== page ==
As well as rights and obligations contained in your lease, there is some important legislation that can affect shared owners which is summarised for you below. Please note that we have only given an overview of the legislation here. For more comprehensive information please contact Customer Services on 0300 500 6262.
You have the right to challenge a service charge or any part of it by asking a Residential Property Tribunal (RPT) to decide if the service charge is reasonable or payable. The RPT has wide ranging powers and can determine whether a service charge (or part of it) is payable, the amount payable, by whom and to whom. It can decide such matters whether the leaseholder has already paid the service charge or whether the costs are yet to be incurred.
You have the right to a summary of all service charge income and expenditure for a financial year. This should be provided within six months of the end of each accounting year.
You can ask for a summary of the insurance cover held by us for where you live. We have 21 days to provide it. In addition, you have the right to inspect the actual policy document and proof of payment of the insurance premium or the right to be sent copies of these. Again, we have 21 days to comply and a charge may be made for copies.
Management charges are charges payable by you under the terms of your lease. These charges are not service charges or ground rent. Typical examples are charges for permission to alter or adapt a flat, to sublet and interest or fees for late payments. You have the right to challenge any management charge at the RPT and ask the RPT to decide if the charge
is payable and/or reasonable. You can challenge whether you have already paid the charge or not. If the management charge is calculated by a formula in the lease, you can ask the RPT for an order to vary the lease.
Forfeiture is a legal term for when a landlord seeks to repossess a home because there are arrears of ground rent and/or service charge. In the unlikely event we take this action; you have a number of rights. Forfeiture cannot be used for small debts under £350 or unless a debt has been outstanding for more than three years. Possession cannot be taken without an order from a court or RPT.
Generally, you may buy further shares at any time after the first year of your initial purchase. Any subsequent purchases of additional shares may be bought after three months, providing the lease has been in existence for a year.
There are some leases which are exempt and do not allow for Shared Owners to staircase to 100%, often these are in ‘Rural Exemption Zones’. Please check with Lea Valley Homes for confirmation.
You may buy any size of share as long as the final outright purchase of your home is completed in four or less stages.
We need written notification that you wish to buy further shares and want a valuation of your property carried out. We will arrange for an independent valuation of your home by a RICS (Royal Institute of Chartered Surveyors) qualified valuer as soon as possible. Alternatively, you can instruct your own (RICS). This will be used to set the value of any extra share you purchase. You will have to pay for this valuation.
The valuation will work out the current market value of your home but will disregard any major improvements and alterations you have carried out. You may need to provide evidence that permission has been granted for these works.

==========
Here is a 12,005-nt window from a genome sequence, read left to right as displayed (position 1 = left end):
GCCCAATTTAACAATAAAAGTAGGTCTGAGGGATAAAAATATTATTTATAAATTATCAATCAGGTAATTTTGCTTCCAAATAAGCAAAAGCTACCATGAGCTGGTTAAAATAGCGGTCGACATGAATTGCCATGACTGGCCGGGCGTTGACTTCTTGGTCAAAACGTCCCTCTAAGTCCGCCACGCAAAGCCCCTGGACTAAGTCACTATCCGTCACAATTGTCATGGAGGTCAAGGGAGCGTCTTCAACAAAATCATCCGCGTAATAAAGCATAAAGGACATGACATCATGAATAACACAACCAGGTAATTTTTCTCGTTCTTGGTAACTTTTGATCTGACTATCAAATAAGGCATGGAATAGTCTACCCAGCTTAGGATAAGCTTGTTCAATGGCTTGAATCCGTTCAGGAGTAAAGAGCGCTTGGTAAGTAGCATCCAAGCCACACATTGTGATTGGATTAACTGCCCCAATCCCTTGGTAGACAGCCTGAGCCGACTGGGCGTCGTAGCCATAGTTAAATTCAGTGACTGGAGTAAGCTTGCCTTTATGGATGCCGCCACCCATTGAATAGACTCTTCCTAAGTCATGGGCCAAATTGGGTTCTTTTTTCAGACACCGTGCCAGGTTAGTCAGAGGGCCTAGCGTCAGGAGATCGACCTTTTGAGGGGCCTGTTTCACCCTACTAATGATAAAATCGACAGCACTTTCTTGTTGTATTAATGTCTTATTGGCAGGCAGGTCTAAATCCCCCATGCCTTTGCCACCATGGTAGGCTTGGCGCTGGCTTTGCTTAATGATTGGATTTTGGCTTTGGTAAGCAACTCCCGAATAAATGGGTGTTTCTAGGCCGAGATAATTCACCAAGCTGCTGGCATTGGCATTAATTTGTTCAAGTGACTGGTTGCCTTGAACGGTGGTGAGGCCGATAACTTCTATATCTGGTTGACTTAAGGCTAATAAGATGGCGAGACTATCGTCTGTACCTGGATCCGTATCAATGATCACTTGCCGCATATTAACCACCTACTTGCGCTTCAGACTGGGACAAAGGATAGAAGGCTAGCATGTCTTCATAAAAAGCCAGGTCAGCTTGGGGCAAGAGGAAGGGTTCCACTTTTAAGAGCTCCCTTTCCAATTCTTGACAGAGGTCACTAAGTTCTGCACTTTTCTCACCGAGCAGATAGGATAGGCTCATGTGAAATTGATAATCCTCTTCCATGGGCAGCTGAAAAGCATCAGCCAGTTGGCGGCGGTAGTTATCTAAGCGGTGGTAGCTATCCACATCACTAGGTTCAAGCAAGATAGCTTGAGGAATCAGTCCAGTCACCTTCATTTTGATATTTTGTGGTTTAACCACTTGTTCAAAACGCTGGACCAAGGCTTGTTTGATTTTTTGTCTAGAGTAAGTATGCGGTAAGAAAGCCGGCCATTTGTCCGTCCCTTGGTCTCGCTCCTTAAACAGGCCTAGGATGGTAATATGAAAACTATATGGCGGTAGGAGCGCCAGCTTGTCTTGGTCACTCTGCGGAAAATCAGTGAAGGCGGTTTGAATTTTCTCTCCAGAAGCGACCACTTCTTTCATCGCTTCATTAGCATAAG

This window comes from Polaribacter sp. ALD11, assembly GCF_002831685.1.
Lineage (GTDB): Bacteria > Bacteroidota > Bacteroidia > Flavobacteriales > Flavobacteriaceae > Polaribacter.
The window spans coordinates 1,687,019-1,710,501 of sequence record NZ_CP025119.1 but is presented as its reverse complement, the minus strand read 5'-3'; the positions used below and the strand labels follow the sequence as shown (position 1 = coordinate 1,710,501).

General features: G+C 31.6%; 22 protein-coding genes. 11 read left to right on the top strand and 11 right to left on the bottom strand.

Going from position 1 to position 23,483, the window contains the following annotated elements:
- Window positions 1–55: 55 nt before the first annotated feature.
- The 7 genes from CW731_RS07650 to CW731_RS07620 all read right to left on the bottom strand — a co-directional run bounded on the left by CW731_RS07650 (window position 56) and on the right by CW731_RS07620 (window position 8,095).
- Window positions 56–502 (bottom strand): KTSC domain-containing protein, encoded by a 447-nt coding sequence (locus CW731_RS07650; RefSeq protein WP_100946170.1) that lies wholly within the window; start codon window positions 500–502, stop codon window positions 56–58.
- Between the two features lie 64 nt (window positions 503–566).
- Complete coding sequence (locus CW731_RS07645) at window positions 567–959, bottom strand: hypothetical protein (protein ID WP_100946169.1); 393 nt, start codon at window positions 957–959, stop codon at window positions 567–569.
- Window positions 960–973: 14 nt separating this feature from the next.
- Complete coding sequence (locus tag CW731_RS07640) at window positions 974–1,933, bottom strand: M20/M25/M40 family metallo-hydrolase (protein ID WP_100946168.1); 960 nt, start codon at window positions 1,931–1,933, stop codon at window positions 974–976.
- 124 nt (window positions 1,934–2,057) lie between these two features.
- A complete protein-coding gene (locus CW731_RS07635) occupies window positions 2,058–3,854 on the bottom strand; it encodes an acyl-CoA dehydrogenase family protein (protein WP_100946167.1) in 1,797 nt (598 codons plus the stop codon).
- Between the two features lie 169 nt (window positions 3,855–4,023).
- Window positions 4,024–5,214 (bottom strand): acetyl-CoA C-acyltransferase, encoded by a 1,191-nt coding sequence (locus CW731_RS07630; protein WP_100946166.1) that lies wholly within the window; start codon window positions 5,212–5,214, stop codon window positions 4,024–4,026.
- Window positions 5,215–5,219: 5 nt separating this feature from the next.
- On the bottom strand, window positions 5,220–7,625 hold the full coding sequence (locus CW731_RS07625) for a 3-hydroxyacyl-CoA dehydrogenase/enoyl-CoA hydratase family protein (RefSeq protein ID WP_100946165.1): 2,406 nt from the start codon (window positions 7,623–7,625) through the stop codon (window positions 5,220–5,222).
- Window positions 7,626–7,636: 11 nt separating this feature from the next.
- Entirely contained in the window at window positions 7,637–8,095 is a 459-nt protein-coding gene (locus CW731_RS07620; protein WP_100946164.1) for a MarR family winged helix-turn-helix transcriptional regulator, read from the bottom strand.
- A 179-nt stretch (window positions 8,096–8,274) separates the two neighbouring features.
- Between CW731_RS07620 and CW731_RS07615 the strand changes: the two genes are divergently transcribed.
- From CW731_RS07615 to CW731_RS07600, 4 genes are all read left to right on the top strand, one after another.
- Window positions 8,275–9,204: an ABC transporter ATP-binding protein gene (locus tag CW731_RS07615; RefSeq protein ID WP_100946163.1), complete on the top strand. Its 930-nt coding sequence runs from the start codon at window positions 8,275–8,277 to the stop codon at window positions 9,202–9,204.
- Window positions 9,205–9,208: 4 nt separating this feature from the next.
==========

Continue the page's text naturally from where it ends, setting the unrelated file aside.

Once we have received full payment of the valuation fee we will send you the valuation report in writing. You will then have three months to purchase any extra share and to instruct a solicitor to act on your behalf.
If you need an increased mortgage to purchase further shares you should contact your mortgage lender about the fees they may charge. We will have to approve any new mortgage offer or re-mortgage except in the case of final staircasing.
Stamp duty may be payable on the remaining shares depending on whether you paid duty in full when you purchased your initial share.
Where you are purchasing further shares but are not purchasing 100% of the shares in your property, this is referred to as ‘intermediate staircasing’. You do not require the services of a solicitor for intermediate staircasing.
When you purchase all of the remaining shares in your property, obtaining 100% ownership, this is referred to as ‘final staircasing’. If you live in a house or bungalow you will be able to apply for the freehold. You would then cease to own the lease and would own the freehold upon completion. Your solicitor will be able to give you details regarding this.
You can sell your share of your home by selling the lease that you own. To do this you must contact us in the first instance. We then have six to eight weeks to nominate a prospective purchaser under the terms of your lease.
The price your share will be sold for will be determined by an independent valuation by a RICS qualified valuer. You will have to pay for this valuation. If we are not able to find someone to buy your home; by mutual agreement you are then free to sell your home on the open market through an estate agent, using our valuation.
If you are selling your shared ownership home the valuation will include all alterations or improvements that you have carried out. If we are successful in nominating a purchaser for you, you will need to pay a ‘sale fee’ on completion. This is subject to VAT. If we do not nominate a purchaser you will be liable to pay an admin fee for any enquiries.
You will also be required to pay solicitors’ fees for selling your share in your property. The purchaser will also be required to pay a Notice of Assignment fee and a Notice of Transfer fee, which are also subject to VAT.
Should you require details of these, any other charges or want advice on selling your home please call Lea Valley Homes on 0300 500 6262.
Provide free legal and professional advice for all leaseholders.
Tel: 0207 383 9800
Provides a method of arbitration for both leaseholders and landlords.
Tel: 0845 600 3178